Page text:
Celsius Halts Bitcoin Withdrawals: What Went Wrong?
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The purpose of this issue will be twofold:
The first will be an in-depth look at the Celsius platform, and breakdown the design of the business/ecosystem to understand what went wrong.
The second is to detail the events that have transpired over the recent weeks with Celsius “yield generation” strategies, and update subscribers on the state of the market, with potentially big ramifications on the horizon.
The following is written by Bitcoin Magazine’s Namcios, detailing Celsius’s core business operations.
Celsius: Design And Assumptions
This section takes a deep look at the inner workings of the project itself, as per its white paper, including some red flags in its design and backboning assumptions that could’ve served as a warning to investors – and can hopefully be applied to other projects to prevent similar losses in the future.
“As more people join the Celsius ecosystem, the more everyone benefits,” per the white paper.
Throughout its white paper, Celsius conflates terms and assumptions, pushing forward design decisions that don’t necessarily play along. One example of this is naming itself Celsius “network” while having an entire section dedicated to showing an “executive team.” It can be argued that networks don’t have executive teams, though Celsius has a few founders, a CEO, a COO and a CTO, as well as marketing and development departments. It also repeatedly refers to a “community” it seeks to create with its network, though the user can be certain that the executive team will almost always preserve its own self-interests instead of the community’s – which is what happened on Sunday as withdrawals were halted in the platform. (The withdrawal issue will be explored in length in a subsequent section.)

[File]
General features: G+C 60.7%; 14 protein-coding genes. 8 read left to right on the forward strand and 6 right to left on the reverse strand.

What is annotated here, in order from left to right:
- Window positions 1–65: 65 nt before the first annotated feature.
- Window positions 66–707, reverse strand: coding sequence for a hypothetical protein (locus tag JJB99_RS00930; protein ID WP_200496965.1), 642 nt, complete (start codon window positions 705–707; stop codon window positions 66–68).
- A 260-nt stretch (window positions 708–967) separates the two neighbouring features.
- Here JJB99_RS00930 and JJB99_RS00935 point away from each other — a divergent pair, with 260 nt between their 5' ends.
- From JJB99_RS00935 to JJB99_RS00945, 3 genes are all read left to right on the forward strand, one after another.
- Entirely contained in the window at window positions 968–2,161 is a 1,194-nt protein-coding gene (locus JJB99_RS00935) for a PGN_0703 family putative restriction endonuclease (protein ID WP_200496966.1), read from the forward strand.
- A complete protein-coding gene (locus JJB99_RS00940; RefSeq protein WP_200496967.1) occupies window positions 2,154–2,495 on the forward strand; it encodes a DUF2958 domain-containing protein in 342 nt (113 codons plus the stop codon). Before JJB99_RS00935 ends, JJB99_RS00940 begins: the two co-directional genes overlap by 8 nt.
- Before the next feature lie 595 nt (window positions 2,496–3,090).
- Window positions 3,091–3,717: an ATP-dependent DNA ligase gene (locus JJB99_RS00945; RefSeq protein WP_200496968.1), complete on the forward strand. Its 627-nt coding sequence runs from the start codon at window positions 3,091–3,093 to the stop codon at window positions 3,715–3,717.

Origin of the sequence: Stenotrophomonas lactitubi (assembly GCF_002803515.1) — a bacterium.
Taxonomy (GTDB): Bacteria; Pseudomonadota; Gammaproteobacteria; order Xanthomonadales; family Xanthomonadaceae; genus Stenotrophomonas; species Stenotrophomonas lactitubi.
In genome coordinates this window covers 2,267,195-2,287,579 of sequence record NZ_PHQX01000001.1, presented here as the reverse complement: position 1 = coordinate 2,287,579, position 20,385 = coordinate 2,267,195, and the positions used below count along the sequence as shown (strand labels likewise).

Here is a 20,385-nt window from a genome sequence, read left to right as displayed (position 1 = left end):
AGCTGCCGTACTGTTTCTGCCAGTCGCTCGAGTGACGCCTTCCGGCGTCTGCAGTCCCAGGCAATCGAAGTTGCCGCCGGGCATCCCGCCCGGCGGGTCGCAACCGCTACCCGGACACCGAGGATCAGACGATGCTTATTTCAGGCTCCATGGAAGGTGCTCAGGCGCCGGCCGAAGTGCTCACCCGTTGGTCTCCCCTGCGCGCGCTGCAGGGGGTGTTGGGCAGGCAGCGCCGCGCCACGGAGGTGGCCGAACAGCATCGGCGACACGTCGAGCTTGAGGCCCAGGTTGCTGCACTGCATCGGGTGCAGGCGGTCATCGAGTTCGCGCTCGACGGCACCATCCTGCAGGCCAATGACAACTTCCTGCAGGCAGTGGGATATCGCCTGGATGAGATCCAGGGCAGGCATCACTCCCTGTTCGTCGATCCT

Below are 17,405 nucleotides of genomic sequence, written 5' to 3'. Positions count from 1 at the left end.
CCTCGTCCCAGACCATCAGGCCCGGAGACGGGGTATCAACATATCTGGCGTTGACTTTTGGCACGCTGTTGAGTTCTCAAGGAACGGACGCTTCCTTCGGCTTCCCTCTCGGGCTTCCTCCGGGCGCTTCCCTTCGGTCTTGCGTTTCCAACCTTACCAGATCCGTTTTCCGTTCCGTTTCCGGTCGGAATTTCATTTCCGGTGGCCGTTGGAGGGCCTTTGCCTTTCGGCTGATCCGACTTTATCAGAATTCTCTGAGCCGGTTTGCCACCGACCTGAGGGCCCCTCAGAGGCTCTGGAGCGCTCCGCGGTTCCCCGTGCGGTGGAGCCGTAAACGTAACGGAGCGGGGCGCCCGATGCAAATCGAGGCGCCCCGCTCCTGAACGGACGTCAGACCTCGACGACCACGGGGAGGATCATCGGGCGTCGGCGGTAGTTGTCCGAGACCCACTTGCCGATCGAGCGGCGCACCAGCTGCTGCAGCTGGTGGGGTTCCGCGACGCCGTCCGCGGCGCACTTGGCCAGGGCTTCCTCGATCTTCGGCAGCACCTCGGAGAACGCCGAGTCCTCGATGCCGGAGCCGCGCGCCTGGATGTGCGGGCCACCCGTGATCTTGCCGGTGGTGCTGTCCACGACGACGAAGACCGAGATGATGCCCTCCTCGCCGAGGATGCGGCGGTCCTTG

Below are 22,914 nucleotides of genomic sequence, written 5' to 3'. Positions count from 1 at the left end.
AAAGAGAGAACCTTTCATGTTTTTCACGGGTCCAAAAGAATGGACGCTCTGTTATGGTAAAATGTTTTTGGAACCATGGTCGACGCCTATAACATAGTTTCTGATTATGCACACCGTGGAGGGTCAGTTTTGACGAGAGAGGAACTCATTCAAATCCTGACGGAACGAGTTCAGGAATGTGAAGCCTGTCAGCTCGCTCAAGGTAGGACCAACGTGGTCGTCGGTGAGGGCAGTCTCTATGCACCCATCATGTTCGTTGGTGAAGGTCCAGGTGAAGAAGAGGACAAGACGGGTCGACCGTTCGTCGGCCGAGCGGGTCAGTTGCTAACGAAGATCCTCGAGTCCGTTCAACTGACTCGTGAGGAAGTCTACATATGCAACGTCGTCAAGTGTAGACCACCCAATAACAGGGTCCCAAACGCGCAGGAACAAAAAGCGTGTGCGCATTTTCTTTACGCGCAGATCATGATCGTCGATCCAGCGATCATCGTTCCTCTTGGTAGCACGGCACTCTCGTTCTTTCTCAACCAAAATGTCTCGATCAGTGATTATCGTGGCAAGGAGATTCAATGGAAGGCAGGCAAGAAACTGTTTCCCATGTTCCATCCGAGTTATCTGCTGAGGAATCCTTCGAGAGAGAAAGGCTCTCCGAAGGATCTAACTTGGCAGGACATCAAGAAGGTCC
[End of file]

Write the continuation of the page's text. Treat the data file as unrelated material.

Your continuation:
Celsius fails to provide a proper explanation for why its project needs a token, as seen in the image above. The white paper simply states that its “lending and borrowing model requires a blockchain and an open ledger technology,” citing that such needs come “in order [for the project] to really gain traction.”
Both can hardly be seen as factual responses to that question. In fact, the white paper in its entirety is more akin to a marketing deck or a pitch to investors than what a white paper should really be: a technical document explaining the engineering decisions behind the project’s design.
Moreover, complex trading platforms exist in the world that handle very complex structures and settlement orders, meaning that a smart contract is also not a strong enough reason for a blockchain.